Barbara Mikulski among luminaries honored at White House

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President Barack Obama awarded the nation's highest civilian honor to 17 Americans at the White House on Tuesday, paying tribute to one of the nation's foremost composers, two sports figures and Maryland Sen. Barbara A. Mikulski.

Filmmaker Steven Spielberg and singer-songwriter Barbra Streisand were among the best-known recipients of the Medal of Freedom, along with baseball greats Yogi Berra, who died in September, and Willie Mays.


The award was established by President John F. Kennedy in 1963 to honor individuals who have made contributions to the national interest, world peace or cultural endeavors. Obama has awarded the medal to about a dozen people each year of his presidency.

"We are just reminded, when we see these individuals here on the stage, what an incredible tapestry this country is," Obama said in the East Room. "They represent what's best in us."

Mikulski, the dean of Maryland's congressional delegation and the longest-serving woman in Congress, won the award for her work to advance health research and women's issues, and funding and making higher education more affordable.

Mikulski, first elected to the Senate in 1986, announced in March that she would not seek a sixth term — setting off one of the nation's most competitive Democratic primary races.

Obama related the often-told story of how the Highlandtown native, a daughter of Baltimore grocers, rose to political prominence in the 1960s by successfully blocking efforts to extend Interstate 70 through Fells Point.

"Let's just say you don't want to get on the wrong side of Barbara Mikulski," Obama said. "She stopped that highway and jump-started one of the finest public service careers we've ever seen."

Mikulski, 79, is one of her party's most ardent advocates of women's issues. She successfully pushed through legislation that extended the statute of limitations for suing an employer over wage discrimination, the Lilly Ledbetter Fair Pay Act, which became the first major bill Obama signed into law.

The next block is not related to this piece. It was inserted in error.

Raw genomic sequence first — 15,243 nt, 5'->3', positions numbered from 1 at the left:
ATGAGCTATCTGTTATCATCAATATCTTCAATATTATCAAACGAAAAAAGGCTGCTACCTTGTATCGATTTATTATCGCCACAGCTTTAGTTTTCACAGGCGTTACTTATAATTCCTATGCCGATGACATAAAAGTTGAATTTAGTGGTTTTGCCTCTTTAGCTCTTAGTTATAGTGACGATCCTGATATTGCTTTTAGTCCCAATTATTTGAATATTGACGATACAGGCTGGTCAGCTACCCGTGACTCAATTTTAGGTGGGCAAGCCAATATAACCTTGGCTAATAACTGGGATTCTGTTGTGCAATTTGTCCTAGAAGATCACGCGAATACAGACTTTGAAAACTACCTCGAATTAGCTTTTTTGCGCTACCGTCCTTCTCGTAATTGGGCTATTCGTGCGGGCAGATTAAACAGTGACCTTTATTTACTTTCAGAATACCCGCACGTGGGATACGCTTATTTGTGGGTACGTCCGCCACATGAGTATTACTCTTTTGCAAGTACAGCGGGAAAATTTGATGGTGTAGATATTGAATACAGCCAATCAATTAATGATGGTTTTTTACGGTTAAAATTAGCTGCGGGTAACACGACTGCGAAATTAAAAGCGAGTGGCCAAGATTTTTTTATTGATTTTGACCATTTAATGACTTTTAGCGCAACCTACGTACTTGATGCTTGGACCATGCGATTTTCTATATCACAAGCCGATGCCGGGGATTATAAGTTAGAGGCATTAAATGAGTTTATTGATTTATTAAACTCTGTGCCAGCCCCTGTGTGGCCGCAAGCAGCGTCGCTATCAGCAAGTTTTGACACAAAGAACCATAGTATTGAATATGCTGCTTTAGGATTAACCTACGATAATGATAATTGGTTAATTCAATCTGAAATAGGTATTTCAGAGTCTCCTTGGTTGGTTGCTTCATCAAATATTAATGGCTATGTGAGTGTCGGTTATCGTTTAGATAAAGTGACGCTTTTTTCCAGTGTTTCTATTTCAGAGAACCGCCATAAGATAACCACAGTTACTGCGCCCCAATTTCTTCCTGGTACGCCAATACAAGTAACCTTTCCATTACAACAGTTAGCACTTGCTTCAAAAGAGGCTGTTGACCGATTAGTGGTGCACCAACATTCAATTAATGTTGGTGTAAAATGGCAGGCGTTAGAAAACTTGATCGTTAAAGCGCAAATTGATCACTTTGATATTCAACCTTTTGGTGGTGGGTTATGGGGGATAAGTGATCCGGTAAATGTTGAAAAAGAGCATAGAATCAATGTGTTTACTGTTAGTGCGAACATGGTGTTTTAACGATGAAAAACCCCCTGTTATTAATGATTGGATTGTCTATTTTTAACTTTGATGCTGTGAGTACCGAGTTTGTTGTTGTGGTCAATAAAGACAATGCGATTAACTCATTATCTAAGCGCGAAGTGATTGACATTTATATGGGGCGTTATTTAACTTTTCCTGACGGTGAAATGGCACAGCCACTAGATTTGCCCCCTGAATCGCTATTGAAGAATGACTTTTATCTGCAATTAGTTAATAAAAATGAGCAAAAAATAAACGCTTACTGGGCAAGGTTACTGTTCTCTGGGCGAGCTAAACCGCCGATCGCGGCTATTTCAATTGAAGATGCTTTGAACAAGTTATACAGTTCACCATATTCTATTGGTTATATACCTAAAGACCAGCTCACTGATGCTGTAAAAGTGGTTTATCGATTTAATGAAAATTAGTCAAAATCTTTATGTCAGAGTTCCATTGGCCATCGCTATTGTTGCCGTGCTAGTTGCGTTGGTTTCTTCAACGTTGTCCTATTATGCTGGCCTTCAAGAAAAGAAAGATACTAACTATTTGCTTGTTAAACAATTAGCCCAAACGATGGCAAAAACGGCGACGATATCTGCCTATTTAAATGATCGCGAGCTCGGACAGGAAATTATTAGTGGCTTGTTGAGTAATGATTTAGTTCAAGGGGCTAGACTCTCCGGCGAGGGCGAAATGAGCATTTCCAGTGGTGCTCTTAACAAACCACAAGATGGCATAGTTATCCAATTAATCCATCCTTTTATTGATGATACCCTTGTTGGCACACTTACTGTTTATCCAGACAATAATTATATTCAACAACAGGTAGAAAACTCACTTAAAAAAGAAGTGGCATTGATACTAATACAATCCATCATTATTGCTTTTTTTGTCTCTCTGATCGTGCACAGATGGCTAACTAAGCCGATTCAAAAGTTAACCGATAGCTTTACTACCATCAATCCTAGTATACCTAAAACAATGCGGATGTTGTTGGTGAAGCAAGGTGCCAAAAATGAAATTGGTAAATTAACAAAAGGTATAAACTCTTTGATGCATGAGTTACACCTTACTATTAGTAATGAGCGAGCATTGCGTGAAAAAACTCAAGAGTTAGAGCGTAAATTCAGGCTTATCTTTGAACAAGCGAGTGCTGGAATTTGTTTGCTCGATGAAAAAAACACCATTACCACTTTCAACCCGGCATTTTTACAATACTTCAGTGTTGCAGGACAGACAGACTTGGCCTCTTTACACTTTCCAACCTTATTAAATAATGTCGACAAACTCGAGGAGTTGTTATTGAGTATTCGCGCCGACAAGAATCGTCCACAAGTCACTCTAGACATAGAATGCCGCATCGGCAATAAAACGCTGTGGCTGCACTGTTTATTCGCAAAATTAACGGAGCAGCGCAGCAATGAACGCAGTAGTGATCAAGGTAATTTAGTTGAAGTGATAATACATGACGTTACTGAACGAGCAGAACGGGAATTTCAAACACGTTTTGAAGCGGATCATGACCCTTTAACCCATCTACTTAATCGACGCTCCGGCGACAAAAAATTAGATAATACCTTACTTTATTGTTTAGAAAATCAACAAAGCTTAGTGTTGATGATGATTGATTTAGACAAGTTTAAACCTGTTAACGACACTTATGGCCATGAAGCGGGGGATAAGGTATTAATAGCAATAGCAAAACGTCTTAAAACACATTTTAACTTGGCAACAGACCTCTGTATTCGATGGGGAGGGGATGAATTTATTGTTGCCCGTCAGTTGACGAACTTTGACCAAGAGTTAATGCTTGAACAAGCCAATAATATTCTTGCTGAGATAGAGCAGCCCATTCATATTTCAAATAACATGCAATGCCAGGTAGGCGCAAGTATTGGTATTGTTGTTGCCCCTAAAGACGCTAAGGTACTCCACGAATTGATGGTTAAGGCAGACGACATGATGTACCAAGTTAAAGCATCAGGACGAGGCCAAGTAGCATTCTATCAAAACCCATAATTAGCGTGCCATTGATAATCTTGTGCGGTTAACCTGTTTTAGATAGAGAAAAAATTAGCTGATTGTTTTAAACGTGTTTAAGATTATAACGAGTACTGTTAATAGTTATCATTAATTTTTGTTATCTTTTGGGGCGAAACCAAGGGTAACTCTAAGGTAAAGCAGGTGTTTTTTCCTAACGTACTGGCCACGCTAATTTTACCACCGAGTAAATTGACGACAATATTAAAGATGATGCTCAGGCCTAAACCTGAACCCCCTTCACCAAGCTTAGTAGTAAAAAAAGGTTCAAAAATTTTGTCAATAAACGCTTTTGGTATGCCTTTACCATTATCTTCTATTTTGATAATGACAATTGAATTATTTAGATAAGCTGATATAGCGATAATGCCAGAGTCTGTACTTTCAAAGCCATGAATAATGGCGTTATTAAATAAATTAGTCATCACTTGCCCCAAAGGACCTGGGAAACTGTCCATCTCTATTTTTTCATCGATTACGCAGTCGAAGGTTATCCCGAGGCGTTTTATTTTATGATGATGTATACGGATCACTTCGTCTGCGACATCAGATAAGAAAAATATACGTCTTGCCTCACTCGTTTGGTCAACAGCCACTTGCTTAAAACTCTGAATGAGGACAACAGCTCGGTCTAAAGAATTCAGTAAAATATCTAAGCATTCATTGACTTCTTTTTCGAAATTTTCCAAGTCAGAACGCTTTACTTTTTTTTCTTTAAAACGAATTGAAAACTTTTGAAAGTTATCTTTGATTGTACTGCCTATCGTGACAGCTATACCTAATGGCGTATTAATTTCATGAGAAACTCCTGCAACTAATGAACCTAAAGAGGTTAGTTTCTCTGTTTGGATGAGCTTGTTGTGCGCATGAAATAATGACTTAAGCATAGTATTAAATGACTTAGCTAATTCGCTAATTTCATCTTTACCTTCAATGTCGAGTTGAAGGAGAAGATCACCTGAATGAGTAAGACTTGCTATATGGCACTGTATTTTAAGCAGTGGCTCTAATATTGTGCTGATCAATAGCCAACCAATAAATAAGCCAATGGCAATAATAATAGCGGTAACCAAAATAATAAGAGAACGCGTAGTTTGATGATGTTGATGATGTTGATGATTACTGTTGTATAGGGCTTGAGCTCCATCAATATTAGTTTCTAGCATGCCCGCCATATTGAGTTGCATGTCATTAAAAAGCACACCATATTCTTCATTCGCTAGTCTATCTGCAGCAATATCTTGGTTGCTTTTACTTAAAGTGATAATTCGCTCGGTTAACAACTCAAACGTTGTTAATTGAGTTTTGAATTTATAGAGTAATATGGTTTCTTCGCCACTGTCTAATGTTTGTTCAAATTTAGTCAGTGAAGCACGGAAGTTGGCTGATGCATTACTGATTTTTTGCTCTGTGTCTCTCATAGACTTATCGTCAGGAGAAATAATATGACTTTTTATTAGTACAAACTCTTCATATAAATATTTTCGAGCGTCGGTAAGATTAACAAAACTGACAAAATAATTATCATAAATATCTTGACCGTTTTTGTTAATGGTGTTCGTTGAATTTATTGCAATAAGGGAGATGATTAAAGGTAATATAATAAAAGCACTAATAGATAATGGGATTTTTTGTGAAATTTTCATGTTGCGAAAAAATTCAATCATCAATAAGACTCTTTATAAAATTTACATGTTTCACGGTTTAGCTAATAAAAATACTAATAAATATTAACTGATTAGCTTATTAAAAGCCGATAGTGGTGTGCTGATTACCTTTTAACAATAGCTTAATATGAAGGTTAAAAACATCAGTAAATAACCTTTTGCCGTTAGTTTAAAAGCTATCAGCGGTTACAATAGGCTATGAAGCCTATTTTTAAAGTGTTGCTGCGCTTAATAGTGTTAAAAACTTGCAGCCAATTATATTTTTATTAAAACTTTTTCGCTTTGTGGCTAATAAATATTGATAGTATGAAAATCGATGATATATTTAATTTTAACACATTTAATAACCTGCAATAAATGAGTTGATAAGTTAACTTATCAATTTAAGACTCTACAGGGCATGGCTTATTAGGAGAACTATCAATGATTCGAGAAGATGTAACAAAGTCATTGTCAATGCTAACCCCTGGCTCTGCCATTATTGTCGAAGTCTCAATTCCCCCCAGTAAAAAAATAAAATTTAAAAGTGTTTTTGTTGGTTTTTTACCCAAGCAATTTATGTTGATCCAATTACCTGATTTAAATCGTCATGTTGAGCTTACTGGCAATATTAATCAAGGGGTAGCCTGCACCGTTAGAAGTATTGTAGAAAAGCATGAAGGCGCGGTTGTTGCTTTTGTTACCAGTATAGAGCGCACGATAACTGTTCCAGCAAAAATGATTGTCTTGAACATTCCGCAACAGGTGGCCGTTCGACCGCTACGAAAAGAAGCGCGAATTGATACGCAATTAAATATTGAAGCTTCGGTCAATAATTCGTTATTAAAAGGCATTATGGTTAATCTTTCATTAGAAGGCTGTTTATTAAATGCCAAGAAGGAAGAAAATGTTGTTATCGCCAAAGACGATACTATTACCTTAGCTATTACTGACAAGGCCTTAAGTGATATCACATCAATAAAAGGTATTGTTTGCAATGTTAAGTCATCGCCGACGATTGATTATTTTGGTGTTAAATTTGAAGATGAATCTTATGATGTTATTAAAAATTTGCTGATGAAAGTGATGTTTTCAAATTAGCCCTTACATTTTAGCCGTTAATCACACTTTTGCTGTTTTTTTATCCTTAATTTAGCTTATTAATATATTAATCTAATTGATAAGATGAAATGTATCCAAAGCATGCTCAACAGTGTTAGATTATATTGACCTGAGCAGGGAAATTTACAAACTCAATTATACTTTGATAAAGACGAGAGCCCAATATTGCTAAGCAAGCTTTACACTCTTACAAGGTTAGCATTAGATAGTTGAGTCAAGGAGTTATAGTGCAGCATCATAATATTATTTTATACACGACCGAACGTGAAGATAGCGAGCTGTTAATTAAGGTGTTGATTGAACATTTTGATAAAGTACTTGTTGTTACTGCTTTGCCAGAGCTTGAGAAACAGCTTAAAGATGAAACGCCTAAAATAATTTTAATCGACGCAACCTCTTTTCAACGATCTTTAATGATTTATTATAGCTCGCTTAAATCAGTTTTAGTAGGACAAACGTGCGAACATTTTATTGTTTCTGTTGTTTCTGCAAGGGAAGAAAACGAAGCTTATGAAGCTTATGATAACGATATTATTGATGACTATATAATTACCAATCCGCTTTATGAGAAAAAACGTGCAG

The top Democrat on the Senate Appropriations Committee, Mikulski also inserted language into the Affordable Care Act that ensured certain preventive care for women would be covered for free.

"Senator Barb is inspirational," said Maryland Sen. Ben Cardin, who attended the ceremony. "Her tenacity and dedication to improving the lives of every American is worthy of this great honor."

Others receiving the award Tuesday included composer Stephen Sondheim, violinist Itzhak Perlman, musicians Gloria and Emilio Estefan, singer James Taylor and NASA mathematician Katherine G. Johnson.

Two other elected leaders were recognized: longtime Democratic Rep. Lee Hamilton of Indiana, who served as the vice chairman of the 9/11 Commission, and the late Rep. Shirley Chisholm of New York, the first African-American woman elected to Congress.

Obama offered up some humor for most of the recipients, joking that everyone counted James Taylor as a friend because he instructed people to "just call out my name." He said that Streisand had received so many accolades that he couldn't believe she hadn't already received a Medal of Freedom.

And he paid homage to Berra's celebrated malapropisms.

"What can be said about Lawrence "Yogi" Berra that he couldn't say better himself?" Obama asked. "One thing we know for sure: 'If you can't imitate him, don't copy him.'"